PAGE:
Student Loans Based on Future Incomes: Can This Really Work?

Here at the Chamber, we like to spend our days delving in theory (and by "we," I mean people who possess a greater cognitive capacity than I do). And this concept of human capital and student loans struck some of us as intriguing.

What if students repaid loans with a percentage of their future earnings? The National Center for Policy Analysis tackled the subject. Check out their analysis, which links to the original article in the Dallas Morning News by Rebecca Tuhus-Dubrow:

Originally the brainchild of Milton Friedman, human capital contracts are seen as a way to remove the risk of overwhelming debt for students and mitigate the social costs of trying to repay it.  By gearing repayment to income, the contracts reduce those burdens sharply — a student who earns less money is obligated to pay less back. 

The Pros:

The potentially lower payments explain why human capital contracts would draw students, but there’s an attraction for investors, as well, says Tuhus-Dubrow:

  • An education fund offers investors a steady flow, protection against inflation and a more targeted hedge for large employers.
  • Investors could be motivated by philanthropic goals: wealth alumni might see this as a way to help students attend their high-priced alma maters.
  • Foundations and schools could require students to sign contracts stating that nothing is owed up to a certain point, but high-earning graduates would repay a percentage of their income, allowing the foundation to recycle that money into later classes.

 The Cons:

However, for all the benefits, the contracts pose multiple challenges in practice, adds Tuhus-Dubrow:

  • They create an incentive for graduates to hide their income and make it easier for them to not work, since no fixed payment is required.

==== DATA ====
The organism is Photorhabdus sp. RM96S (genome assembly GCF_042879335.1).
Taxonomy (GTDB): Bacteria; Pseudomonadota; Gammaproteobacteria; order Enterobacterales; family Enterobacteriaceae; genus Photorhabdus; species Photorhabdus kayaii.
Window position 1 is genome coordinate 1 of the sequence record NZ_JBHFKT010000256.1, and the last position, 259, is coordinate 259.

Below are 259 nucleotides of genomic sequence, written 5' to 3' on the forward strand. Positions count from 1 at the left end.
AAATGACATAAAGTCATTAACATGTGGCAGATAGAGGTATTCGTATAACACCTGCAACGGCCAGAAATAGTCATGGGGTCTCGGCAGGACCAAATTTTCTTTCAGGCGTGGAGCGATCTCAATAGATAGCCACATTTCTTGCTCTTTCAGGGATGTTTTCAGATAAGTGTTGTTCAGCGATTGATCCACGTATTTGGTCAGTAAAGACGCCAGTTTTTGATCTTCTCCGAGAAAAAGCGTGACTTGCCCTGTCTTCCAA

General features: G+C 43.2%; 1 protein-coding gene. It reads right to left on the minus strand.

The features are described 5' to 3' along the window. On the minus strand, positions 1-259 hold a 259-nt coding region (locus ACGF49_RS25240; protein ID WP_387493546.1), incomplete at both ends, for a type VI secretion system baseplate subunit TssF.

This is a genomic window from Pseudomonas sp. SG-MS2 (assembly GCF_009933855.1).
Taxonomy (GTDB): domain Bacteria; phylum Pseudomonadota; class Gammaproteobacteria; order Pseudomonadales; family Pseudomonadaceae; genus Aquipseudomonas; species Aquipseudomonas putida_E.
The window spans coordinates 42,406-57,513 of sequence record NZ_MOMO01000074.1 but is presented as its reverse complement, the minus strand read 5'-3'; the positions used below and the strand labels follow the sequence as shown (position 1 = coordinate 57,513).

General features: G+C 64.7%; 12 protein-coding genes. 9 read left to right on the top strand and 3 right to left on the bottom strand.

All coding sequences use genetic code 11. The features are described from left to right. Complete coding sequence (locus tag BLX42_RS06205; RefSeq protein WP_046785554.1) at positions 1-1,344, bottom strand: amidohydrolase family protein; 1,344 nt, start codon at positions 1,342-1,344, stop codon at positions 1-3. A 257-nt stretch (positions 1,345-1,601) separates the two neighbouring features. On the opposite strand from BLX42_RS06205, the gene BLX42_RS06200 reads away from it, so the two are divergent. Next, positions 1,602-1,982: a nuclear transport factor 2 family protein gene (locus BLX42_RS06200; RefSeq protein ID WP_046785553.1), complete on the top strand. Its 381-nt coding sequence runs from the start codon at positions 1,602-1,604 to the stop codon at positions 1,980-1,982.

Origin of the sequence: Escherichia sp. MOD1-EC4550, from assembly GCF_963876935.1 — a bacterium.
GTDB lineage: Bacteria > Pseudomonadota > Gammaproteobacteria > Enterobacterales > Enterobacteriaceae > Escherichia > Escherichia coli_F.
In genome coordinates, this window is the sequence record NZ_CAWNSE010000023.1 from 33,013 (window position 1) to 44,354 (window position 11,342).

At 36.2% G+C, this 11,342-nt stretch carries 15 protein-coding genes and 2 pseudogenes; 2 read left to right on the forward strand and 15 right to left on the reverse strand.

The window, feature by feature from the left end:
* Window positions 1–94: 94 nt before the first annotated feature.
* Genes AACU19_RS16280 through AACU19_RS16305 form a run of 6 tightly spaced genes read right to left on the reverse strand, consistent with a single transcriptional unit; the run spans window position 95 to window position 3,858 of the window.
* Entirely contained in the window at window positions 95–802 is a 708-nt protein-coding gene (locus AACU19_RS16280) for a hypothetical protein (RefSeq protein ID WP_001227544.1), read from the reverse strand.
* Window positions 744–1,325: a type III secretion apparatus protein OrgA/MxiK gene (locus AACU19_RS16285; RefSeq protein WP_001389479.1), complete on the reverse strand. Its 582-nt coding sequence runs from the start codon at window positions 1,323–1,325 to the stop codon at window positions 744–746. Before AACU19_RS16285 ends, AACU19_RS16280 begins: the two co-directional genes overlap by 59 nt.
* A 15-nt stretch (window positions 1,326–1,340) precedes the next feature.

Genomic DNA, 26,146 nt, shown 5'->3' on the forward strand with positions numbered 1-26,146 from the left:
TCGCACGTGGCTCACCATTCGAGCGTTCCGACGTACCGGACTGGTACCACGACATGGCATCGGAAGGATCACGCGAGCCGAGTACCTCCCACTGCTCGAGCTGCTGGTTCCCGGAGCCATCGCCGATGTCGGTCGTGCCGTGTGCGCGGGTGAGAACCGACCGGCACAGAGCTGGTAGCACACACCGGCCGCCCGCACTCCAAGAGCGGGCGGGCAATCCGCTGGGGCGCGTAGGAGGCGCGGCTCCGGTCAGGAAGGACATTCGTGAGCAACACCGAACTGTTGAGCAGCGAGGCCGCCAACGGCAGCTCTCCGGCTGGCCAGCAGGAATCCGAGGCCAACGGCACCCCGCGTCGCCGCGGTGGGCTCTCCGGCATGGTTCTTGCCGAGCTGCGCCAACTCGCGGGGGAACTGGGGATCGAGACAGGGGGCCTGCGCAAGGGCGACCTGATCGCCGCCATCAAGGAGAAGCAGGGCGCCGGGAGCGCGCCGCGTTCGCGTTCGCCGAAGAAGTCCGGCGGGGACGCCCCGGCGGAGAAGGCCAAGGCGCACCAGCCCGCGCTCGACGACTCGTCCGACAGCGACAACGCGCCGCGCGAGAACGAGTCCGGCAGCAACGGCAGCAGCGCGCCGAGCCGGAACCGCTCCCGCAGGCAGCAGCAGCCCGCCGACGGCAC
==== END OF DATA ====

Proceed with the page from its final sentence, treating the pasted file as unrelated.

• Adverse selection and discrimination against low-income students could cause problems.
  • Further, it’s not clear how the contracts would be enforced, how the IRS would treat them and what would happen in the case of bankruptcy.

0 thoughts on “Student Loans Based on Future Incomes: Can This Really Work?

  1. The United States was founded on the principles of individual freedom, equality and due process
    in a democratic society, but in the area of the justice system, these principles have often been challenged..
    Nowhere are the principles of human rights and democratic society more at risk today than in the U.S.
    juvenile justice system. Prior to the establishment of the Juvenile Court, children who were charged with delinquent actswere primarily tried in the criminal justice system, but age did play a role in presumptions of criminalresponsibility. Individuals under the age of fourteen were presumed not to possess the sufficient criminal responsibility to commit a crime, though the presumption was refutable between the ages of seven and fourteenApparently that is exactly what the government is doing to save some extra cash. Obviously, if the number of child criminals who re-offend goes back up, the number of adults who get thrown in the slammer will go up right along with it. This is going to create a bigger battle than what they are currently fighting. If you want to learn more, this article talks about which programs are getting axed in the government’s quest to save extra cash.